In the past if I want to see the size of all folders within my current directory, I would use the following:

du -sh ./*

When I do this on my most recent distro install (Manjaro) it is returning the /bin directory as 0. There are over 3000 subdirs in /bin and when I do du -sh ./* from within bin it shows that each subdir has a size.

Does my du command only show the size of the files within the first level of each folder and not include the subdirs?

  • 2
    If bin is a symbolic link, the "no space used here" does make sense...
    – vonbrand
    Oct 20, 2015 at 19:42
  • Ahh, that would be it. I didnt realize it was a symbolic link. Makes sense now. So I would want to use du -shD ./* Thanks for pointing that out, can I select a comment as the answer?
    – jeff
    Oct 20, 2015 at 23:46

2 Answers 2


On Arch Linux and derivatives such as Manjaro, /bin is a symbolic link to /usr/bin. A symbolic link has size 0, so du /bin reports 0.

In the output of du /*, the files under /bin are accounted for under /usr, because that's where they really are — in /usr/bin.

These days, the size of disks tends to be much larger than the size of operating systems, so the classical distinction between /usr (where most application programs live) and /bin+/etc+/lib+/sbin (containing the minimum necessary to get the system started) is often considered irrelevant. This is why some distributions such as Arch have merged them and don't support separating /usr from the root partition anymore.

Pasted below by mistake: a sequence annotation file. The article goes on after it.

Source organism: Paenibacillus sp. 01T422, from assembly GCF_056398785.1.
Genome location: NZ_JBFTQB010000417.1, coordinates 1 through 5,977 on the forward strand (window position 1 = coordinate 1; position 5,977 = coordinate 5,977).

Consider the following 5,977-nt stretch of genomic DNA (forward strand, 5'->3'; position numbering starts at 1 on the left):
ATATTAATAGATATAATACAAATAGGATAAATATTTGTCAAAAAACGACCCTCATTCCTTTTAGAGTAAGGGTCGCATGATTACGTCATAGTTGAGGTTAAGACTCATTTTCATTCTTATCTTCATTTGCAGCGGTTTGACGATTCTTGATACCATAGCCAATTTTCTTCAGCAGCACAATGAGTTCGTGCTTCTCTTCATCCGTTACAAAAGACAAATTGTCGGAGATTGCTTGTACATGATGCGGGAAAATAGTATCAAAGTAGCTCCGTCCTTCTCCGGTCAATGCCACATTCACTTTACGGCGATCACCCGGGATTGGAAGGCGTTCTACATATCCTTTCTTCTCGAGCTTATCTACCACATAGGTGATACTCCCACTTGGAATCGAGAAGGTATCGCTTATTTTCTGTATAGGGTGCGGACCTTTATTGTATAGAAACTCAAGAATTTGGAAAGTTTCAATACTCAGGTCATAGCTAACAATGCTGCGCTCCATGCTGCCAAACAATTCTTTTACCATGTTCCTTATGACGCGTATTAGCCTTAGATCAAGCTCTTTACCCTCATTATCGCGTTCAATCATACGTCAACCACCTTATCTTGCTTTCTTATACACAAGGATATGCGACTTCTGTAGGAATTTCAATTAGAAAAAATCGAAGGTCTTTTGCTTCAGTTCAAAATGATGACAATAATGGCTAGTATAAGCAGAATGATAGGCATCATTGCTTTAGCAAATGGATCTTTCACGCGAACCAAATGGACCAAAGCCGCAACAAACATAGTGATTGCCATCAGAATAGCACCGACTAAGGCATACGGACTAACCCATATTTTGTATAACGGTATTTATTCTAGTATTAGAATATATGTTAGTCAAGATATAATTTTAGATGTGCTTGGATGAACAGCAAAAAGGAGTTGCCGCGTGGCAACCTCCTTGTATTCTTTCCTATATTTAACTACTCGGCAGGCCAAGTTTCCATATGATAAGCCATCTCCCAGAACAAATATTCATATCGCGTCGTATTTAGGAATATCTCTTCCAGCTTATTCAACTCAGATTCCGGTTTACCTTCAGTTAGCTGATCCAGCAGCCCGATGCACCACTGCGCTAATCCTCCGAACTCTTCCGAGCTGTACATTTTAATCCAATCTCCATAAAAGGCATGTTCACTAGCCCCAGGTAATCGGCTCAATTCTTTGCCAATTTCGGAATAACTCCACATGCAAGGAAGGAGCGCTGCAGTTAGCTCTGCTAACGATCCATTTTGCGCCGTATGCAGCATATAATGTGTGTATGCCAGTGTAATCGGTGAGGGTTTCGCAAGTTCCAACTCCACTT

What is preventing du to output the size of the subfolders is the -s argument (short for --summarize), which will make du to only output the size of its arguments, and not include subfolders.

Try du -hc / instead.

  • du -hc / doesnt give me the size of the folders in the given directory, it scrolls through everything and is rather pointless unless I were to pipe it to something. Id like something that simply lists the total size of each folder in my current directory, so if im in root it would just show me how large bin, boot, dev, etc.. is. du -shc ./* also shows bin as being 0 bytes.
    – jeff
    Oct 20, 2015 at 22:44
  • du -hc / should output the size of each folder (and subfolder), unless you are using a really obscure version of du. Also, you can use du within an one-liner like this: IFS=$'\n'; for dir in $(ls); do du -sh "$dir"; done.
    – Kira
    Oct 20, 2015 at 22:57

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